"Made by Mary Louisa Snoddy Black—‘The Tulip’ design. Cousin Theresa Snoddy helped quilt it."
The Tulip was one of the most popular appliqué patterns in the Carolina upcountry during the 1870s , and the color scheme and arrangement of Mary's quilt are typical of the region and the era.
It is constructed of twenty identical blocks of a very large single tulip motif. Each tulip blossom has five points and is attached to a stem having two small leaves. Compared with other appliquéd floral patterns, these "Carolina" Tulip quilts are particularly big and bold, rather than graceful and delicate.
Mary's color scheme of red, green, and orange is typical for appliqué quilts of the region in this era. Although quiltmakers in other parts of the country favored printed fabrics at this time, solid colors were more common in inland parts of the southern states. The particular shades of red and green were produced by early chemical dyes. Before the development of aniline dyes in 1859, all fabric dyes were produced from animal, vegetable, or mineral products. The brownish-red and bluish-green produced by chemical dyes are characteristic of quilts made in the Carolinas during the 1870s, and these subdued shades contrast vividly with the vibrant reds and yellowish greens found in quilts prior to the era. Chrome orange, a mineral dye, was frequently used as an accent in red and green quilts in the mid-nineteenth century.
Mary's quilt is also typical of southern quilts of the era in that the blocks are set solidly within a grid of wide fabric strips, called "sashing." She quilted around the edges of the appliquéd motifs and added further rows to echo the contours of the larger pieces. The background is quilted in "hanging diamonds," that is, rows of horizontal lines crossed with rows of diagonal lines, and the sashing and border are quilted diagonally. The edges of the quilt are bound with a strip of green fabric.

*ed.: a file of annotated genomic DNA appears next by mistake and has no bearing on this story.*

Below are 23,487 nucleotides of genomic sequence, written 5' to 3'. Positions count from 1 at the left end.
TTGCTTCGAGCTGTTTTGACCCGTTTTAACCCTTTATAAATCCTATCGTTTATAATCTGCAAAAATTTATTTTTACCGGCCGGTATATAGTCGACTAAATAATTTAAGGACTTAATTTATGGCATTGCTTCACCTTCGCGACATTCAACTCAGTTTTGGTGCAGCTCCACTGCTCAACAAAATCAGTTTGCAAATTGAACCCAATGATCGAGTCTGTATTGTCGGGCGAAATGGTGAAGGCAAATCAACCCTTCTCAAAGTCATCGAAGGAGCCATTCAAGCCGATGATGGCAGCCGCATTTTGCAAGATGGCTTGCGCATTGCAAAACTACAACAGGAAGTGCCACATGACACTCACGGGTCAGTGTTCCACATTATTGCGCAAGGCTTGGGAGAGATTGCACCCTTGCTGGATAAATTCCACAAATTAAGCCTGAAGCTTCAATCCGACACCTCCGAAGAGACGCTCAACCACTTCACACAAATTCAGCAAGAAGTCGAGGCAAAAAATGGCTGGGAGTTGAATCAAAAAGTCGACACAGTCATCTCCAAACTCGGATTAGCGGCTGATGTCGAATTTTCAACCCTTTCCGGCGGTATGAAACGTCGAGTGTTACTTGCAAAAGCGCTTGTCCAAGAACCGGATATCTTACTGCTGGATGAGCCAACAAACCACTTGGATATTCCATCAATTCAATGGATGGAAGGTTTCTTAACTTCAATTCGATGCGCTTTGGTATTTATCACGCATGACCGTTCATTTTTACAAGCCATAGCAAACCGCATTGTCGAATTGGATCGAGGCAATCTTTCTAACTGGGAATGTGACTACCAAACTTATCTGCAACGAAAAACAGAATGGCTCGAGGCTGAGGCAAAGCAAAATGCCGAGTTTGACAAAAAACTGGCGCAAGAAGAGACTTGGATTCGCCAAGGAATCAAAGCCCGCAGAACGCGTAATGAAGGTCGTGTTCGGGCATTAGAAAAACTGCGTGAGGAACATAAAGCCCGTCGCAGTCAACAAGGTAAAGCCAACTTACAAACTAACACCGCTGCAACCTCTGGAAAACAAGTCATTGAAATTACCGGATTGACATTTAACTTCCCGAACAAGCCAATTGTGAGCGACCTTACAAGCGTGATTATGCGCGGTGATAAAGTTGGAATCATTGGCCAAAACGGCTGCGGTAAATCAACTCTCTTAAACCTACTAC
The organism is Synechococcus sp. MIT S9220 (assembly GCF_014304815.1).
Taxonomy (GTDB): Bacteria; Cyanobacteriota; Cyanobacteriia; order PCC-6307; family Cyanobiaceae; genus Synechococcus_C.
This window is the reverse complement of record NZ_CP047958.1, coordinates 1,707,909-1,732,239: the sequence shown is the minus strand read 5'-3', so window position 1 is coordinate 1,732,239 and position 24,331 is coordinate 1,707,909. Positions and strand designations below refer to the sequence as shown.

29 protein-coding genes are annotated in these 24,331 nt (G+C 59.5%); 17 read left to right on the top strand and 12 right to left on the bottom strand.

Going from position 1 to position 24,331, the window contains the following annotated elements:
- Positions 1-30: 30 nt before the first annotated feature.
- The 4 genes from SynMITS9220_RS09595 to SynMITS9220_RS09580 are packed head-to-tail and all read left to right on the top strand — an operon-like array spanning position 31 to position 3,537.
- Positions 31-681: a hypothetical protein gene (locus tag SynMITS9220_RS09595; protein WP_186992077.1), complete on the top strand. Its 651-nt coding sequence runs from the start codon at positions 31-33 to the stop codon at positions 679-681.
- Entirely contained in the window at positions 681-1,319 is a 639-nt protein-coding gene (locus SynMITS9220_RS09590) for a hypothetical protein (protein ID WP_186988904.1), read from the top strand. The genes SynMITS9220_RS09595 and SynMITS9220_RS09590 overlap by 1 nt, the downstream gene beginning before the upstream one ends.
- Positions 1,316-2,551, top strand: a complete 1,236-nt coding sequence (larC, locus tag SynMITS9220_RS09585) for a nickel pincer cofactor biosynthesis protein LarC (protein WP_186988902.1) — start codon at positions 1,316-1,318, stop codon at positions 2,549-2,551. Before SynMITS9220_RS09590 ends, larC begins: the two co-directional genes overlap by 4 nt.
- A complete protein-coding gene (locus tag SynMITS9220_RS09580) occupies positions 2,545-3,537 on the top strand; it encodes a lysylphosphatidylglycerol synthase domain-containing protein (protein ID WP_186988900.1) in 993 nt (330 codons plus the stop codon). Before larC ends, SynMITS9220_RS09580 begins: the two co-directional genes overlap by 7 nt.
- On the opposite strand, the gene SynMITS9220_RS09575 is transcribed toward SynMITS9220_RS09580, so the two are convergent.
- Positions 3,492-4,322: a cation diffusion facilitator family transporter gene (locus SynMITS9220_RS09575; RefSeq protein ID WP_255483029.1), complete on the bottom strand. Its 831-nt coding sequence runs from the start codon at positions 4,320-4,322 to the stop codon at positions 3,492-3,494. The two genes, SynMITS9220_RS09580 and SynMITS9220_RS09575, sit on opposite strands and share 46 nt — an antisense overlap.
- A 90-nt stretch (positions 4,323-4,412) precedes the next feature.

Mary appliquéd the tulip motifs by hand, but she joined the blocks and sashing using a sewing machine. The binding is inexpertly attached with a single row of machine stitching. We don't know when the Snoddy family bought their sewing machine or what brand they had, but sewing machines were widely used in this era. An ad for J. K. White, a local store, in the Spartanburg Herald on May 19, 1875, offered "Singer's celebrated sewing machines, the cheapest and the best sewing machine, for sale on easy terms." In the same issue, McK. Johnstone advertised his cleaning and repair service: "Bring in your sewing machines and have them made good as new."
The fabric on the back of the Tulip quilt is a fine plain white cotton, stamped with the words "Granite Shirtings." The Graniteville mill, near Aiken, was the first South Carolina textile mill to successfully develop a national market for its products. Southern mills produced primarily plain fabrics for most of the nineteenth century. The shirting Mary chose to back her quilt was a finer and comparatively more expensive fabric than the sheetings that were more often used for quilt backings in South Carolina throughout the nineteenth century.
Published: 19 May 2006
© 2006 Laurel Horton and Southern Spaces